By the year 2025 no African should go to bed hungry.
Photo: © FMSC/

African Union: No hunger in Africa by the year 2025

The heads of States and Governments of Africa have undertaken to eliminate hunger on the African continent by the year 2025. Special support is pledged to the Comprehensive African Agriculture Development Programme" (CAADP).

By the year 2025, no-one in Africa should suffer from hunger. This is a joint resolve of the member states of the African Union. In the Malabo Declaration issued on the occasion of the Twenty Third Ordinary Session of the AU Assembly in Malabo, Equatorial Guinea, they declared that this is to be achieved mainly by investing in agriculture. “Accelerated growth is essential if Africans at all levels are to achieve their aspirations for prosperity,” said AU Chairperson Dr. Nkosazana Dlamini-Zuma in a press release issued at the beginning of August. She stressed that it is time for heads of state to put agriculture at the top of national development agendas.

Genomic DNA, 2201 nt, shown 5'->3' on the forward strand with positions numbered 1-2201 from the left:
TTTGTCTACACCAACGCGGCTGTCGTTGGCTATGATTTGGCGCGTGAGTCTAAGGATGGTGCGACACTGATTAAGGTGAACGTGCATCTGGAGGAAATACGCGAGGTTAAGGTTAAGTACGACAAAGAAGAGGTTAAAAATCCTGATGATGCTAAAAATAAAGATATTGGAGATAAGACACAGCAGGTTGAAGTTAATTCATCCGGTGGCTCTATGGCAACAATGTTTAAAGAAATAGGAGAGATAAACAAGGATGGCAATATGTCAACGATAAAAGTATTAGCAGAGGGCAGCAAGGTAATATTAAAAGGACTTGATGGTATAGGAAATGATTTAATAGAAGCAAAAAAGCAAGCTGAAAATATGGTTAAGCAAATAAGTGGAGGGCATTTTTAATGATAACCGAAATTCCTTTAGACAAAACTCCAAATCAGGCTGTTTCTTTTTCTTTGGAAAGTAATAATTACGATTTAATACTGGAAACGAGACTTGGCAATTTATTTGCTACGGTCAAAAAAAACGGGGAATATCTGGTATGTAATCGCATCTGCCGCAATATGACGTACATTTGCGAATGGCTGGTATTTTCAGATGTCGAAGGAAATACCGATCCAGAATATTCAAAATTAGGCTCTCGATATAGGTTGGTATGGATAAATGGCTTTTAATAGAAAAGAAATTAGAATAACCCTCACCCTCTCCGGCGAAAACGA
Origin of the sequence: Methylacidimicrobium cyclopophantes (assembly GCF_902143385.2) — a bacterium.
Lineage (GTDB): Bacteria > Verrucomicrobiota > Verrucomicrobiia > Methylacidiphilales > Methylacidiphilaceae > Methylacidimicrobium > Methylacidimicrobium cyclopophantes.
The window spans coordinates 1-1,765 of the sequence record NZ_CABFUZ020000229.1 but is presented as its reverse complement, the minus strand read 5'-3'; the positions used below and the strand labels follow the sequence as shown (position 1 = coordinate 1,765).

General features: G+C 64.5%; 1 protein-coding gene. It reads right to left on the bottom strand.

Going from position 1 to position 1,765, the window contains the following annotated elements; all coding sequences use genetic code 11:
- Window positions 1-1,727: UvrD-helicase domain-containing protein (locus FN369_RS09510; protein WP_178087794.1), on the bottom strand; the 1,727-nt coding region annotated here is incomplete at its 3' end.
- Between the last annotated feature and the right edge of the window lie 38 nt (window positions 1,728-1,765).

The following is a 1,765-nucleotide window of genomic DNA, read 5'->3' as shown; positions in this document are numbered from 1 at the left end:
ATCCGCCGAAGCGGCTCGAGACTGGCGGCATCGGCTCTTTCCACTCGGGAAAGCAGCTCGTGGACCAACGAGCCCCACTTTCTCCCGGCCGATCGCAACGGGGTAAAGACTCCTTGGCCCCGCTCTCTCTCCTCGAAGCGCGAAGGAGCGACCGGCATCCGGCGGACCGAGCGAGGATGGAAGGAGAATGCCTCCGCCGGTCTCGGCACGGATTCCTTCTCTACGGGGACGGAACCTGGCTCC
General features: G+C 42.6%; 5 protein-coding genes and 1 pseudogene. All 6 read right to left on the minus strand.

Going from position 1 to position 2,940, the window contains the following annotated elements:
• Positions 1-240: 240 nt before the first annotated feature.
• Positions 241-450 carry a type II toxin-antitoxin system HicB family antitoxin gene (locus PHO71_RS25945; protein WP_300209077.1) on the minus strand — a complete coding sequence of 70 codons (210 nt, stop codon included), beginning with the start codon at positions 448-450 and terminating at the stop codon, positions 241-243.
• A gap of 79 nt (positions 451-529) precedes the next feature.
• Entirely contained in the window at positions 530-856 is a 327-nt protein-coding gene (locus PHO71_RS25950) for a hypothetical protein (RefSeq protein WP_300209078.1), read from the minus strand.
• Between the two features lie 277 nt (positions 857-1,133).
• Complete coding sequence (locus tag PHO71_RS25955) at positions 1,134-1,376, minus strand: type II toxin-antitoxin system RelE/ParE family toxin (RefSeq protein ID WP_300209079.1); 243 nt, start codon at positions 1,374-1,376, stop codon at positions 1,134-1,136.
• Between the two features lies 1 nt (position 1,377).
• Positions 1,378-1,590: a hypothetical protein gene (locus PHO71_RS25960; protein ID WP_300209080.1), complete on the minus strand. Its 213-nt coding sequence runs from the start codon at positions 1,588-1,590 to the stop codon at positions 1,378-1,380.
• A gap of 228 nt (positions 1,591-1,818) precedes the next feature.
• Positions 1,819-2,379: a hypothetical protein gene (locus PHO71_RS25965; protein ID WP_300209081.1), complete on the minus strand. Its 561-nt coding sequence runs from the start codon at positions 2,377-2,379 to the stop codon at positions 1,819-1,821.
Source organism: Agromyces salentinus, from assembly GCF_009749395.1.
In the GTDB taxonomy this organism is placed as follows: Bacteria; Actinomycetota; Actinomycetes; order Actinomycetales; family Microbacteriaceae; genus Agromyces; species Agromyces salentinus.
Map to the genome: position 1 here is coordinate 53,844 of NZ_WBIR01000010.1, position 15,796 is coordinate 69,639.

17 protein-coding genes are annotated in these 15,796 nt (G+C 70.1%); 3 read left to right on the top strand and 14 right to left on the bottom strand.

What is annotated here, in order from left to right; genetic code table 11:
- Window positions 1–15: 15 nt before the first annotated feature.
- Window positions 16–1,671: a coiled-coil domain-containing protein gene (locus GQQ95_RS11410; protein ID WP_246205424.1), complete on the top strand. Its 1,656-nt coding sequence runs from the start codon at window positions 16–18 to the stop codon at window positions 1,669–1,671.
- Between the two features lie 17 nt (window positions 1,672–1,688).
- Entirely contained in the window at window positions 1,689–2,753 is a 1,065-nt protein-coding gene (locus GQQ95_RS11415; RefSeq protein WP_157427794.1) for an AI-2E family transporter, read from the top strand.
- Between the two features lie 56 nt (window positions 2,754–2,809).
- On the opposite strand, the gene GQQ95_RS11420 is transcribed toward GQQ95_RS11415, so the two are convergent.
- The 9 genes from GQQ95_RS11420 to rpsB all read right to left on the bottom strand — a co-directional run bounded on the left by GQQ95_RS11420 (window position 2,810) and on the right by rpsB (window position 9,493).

At the summit in Malabo, African leaders committed to new priorities, strategies and concrete targets around agriculture-led growth to achieve food and nutrition security for shared prosperity for their people. In the light of the positive trends in some agricultural sectors in recent years, the new targets are to encourage governments to invest in infrastructure and thus raise yields and generate income opportunities. 

In their declaration, the heads of state again based their resolutions on the "Comprehensive African Agriculture Development Programme" (CAADP) and renewed their commitment to it. The CAADP aims to reduce hunger and poverty by investing in agriculture. To achieve this goal, the African governments agreed some ten years ago to raise public investments in agriculture to at least 10 per cent of their annual national budgets and to increase agricultural productivity by at least six per cent. They reiterated their commitment to this target.

Other targets in the Malabo-Declaration are:

  • to raise public and private investments in the agricultural sector

  • to end hunger by 2025

  • to halve poverty by 2025 

  • to promote intra-Africa trade in agricultural commodities and services

  • to raise the capacity to adapt to climate change and other risks

  • to mutually account for their activities and results

Agriculture is Africa’s solution to long term social and economic development issues including food security, youth unemployment, gender inequality and climate change, stressed the AUC Commissioner for Rural Economy and Agriculture, Rhoda Peace Tumusiime, and added that “a strong agricultural sector will provide employment and generate economic growth which means jobs and incomes for Africans” .


More information:  Malabo declaration 2014